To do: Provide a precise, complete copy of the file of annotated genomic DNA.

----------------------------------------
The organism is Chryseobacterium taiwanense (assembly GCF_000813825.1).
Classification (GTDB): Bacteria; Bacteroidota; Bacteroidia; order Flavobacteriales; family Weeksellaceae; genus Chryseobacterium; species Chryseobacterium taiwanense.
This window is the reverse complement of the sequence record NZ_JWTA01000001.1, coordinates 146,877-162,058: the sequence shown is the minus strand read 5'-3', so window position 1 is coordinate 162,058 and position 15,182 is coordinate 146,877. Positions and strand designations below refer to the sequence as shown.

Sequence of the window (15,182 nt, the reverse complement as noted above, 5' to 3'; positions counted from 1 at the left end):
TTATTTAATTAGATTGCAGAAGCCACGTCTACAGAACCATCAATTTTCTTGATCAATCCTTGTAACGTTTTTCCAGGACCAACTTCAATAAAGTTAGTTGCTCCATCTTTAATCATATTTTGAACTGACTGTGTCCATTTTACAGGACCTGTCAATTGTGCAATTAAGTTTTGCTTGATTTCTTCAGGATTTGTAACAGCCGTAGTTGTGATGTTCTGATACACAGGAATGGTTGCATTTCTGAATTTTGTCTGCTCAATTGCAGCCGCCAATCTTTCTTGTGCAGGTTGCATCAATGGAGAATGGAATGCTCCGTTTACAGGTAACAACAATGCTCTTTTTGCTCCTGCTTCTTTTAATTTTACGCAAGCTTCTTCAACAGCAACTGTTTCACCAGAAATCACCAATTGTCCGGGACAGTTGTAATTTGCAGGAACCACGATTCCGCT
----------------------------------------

The organism is Chryseobacterium taiwanense (assembly GCF_000813825.1).
Classification (GTDB): Bacteria; Bacteroidota; Bacteroidia; order Flavobacteriales; family Weeksellaceae; genus Chryseobacterium; species Chryseobacterium taiwanense.
This window is the reverse complement of the sequence record NZ_JWTA01000001.1, coordinates 146,877-162,058: the sequence shown is the minus strand read 5'-3', so window position 1 is coordinate 162,058 and position 15,182 is coordinate 146,877. Positions and strand designations below refer to the sequence as shown.

Sequence of the window (15,182 nt, the reverse complement as noted above, 5' to 3'; positions counted from 1 at the left end):
TTATTTAATTAGATTGCAGAAGCCACGTCTACAGAACCATCAATTTTCTTGATCAATCCTTGTAACGTTTTTCCAGGACCAACTTCAATAAAGTTAGTTGCTCCATCTTTAATCATATTTTGAACTGACTGTGTCCATTTTACAGGACCTGTCAATTGTGCAATTAAGTTTTGCTTGATTTCTTCAGGATTTGTAACAGCCGTAGTTGTGATGTTCTGATACACAGGAATGGTTGCATTTCTGAATTTTGTCTGCTCAATTGCAGCCGCCAATCTTTCTTGTGCAGGTTGCATCAATGGAGAATGGAATGCTCCGTTTACAGGTAACAACAATGCTCTTTTTGCTCCTGCTTCTTTTAATTTTACGCAAGCTTCTTCAACAGCAACTGTTTCACCAGAAATCACCAATTGTCCGGGACAGTTGTAATTTGCAGGAACCACGATTCCGCT